The Year of Living Dangerously for Archives Challenge #2: Archives and the Human Face of War

We’re in the midst of American Archives Month, and I hope many of you are involved in activities that you’ll share with us so we can keep track of your efforts to raise awareness of the importance of archival records. (check out Challenge #1 and the submission forms at http://www2.archivists.org/living-dangerously/value-of-archives.) While that’s underway, it’s time to plan for Challenge #2, focusing on ways to connect to the commemorations of Veterans Day on November 11th and Pearl Harbor Day on December 7th.

The experience of war has a compelling interest for many people in the United States.  In fact, the Library of Congress Subject Headings categorize American history largely based on war (as opposed to the British, who use the reigns of monarchs!).  Our elected officials often draw attention to their war service, and their detractors point to those who did not serve.   Film, television, videogames, literature and history are only a few ways our society follows the many perspectives on war.  From the Revolutionary War through the Civil War, two World Wars, the Korean and Vietnam conflicts, and the most recent conflicts in Iraq and Afghanistan, many of us have collections that reflect the stories and experiences of soldiers, nurses, and those “at home.”  These letters, diaries, photographs, songs, and oral histories provide very real connections and insights for many people.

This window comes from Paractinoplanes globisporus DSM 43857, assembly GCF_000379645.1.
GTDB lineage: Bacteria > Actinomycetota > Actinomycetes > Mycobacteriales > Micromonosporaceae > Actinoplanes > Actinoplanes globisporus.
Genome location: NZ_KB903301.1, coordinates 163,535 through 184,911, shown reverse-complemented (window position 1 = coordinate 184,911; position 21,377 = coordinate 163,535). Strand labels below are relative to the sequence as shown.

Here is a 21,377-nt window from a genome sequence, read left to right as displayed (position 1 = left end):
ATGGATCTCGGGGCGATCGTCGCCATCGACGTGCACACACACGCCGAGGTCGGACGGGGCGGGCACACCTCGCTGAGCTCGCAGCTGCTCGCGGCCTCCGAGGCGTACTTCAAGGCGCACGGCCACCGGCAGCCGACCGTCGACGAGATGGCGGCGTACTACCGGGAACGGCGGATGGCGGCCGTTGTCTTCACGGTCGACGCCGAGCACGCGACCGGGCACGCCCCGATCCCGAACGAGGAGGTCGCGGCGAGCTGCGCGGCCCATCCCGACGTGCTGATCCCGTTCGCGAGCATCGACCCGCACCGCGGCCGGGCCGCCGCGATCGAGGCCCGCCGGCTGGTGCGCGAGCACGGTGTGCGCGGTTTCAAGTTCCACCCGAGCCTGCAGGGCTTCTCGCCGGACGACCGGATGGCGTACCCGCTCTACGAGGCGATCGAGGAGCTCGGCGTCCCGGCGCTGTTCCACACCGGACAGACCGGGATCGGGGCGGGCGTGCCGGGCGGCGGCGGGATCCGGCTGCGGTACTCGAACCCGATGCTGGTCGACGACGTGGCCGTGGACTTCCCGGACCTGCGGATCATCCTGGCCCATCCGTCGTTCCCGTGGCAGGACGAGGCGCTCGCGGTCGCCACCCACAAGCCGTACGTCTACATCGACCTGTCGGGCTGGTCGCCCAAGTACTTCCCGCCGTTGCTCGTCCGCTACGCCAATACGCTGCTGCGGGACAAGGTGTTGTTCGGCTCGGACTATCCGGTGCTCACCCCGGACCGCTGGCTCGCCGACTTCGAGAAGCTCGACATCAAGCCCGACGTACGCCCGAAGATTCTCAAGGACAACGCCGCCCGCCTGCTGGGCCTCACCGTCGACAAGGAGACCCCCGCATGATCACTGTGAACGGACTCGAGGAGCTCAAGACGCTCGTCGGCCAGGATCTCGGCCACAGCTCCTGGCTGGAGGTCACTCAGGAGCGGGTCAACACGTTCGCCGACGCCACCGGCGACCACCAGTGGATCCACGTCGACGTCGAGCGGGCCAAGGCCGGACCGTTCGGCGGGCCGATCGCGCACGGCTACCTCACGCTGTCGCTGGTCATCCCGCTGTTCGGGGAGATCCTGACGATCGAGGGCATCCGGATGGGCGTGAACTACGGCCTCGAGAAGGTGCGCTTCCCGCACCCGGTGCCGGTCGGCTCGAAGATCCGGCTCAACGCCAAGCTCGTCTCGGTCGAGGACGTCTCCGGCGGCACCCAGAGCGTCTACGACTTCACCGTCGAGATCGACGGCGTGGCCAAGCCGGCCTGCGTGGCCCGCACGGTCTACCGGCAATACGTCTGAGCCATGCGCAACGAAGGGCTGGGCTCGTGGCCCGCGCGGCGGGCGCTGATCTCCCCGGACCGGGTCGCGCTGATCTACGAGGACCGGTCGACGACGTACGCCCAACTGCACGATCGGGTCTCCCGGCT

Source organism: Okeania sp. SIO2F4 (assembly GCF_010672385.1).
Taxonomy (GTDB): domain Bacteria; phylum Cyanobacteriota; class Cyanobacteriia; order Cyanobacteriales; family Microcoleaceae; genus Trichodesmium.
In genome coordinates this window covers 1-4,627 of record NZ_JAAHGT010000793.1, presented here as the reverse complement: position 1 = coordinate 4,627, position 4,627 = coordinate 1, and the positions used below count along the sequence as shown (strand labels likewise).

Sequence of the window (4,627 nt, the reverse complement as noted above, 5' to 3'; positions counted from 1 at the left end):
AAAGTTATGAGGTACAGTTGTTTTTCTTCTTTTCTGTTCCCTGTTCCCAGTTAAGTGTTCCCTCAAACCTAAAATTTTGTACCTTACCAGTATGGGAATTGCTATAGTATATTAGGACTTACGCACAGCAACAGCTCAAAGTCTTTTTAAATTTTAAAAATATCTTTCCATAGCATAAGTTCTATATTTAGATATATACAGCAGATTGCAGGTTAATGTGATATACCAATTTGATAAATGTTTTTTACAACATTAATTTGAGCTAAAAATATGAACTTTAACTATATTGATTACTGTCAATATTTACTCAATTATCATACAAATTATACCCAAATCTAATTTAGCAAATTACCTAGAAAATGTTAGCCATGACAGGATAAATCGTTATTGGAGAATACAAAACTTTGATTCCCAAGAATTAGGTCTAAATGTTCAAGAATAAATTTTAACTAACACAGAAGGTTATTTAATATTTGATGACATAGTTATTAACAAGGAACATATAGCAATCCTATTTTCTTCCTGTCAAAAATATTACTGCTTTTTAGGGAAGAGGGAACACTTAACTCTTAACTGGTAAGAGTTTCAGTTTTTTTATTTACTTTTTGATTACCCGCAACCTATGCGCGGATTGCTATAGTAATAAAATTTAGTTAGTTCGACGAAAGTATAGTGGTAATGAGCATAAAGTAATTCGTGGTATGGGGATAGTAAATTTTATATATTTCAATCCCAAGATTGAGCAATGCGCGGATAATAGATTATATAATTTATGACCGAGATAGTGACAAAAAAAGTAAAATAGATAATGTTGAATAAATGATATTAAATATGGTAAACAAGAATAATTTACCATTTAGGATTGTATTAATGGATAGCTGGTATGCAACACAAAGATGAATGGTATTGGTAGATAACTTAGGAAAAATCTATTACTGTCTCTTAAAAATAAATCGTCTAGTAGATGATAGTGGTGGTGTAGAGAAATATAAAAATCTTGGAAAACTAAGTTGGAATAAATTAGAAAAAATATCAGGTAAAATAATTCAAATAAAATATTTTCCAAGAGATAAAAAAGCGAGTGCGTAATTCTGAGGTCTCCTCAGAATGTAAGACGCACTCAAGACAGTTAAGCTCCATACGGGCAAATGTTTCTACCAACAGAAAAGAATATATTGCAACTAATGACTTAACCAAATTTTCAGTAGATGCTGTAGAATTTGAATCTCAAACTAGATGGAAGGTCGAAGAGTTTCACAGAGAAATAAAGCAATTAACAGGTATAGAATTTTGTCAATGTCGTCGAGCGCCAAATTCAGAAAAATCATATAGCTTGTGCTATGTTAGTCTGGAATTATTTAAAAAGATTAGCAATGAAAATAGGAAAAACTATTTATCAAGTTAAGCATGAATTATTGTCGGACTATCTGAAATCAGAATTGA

These events provide us with another opportunity to raise awareness of our holdings and the value of archives.  So check out our next challenge: http://www2.archivists.org/living-dangerously/human-face-of-war. Please be sure to let us know what steps you have taken and what went well or what challenges were involved. We look forward to hearing from you!

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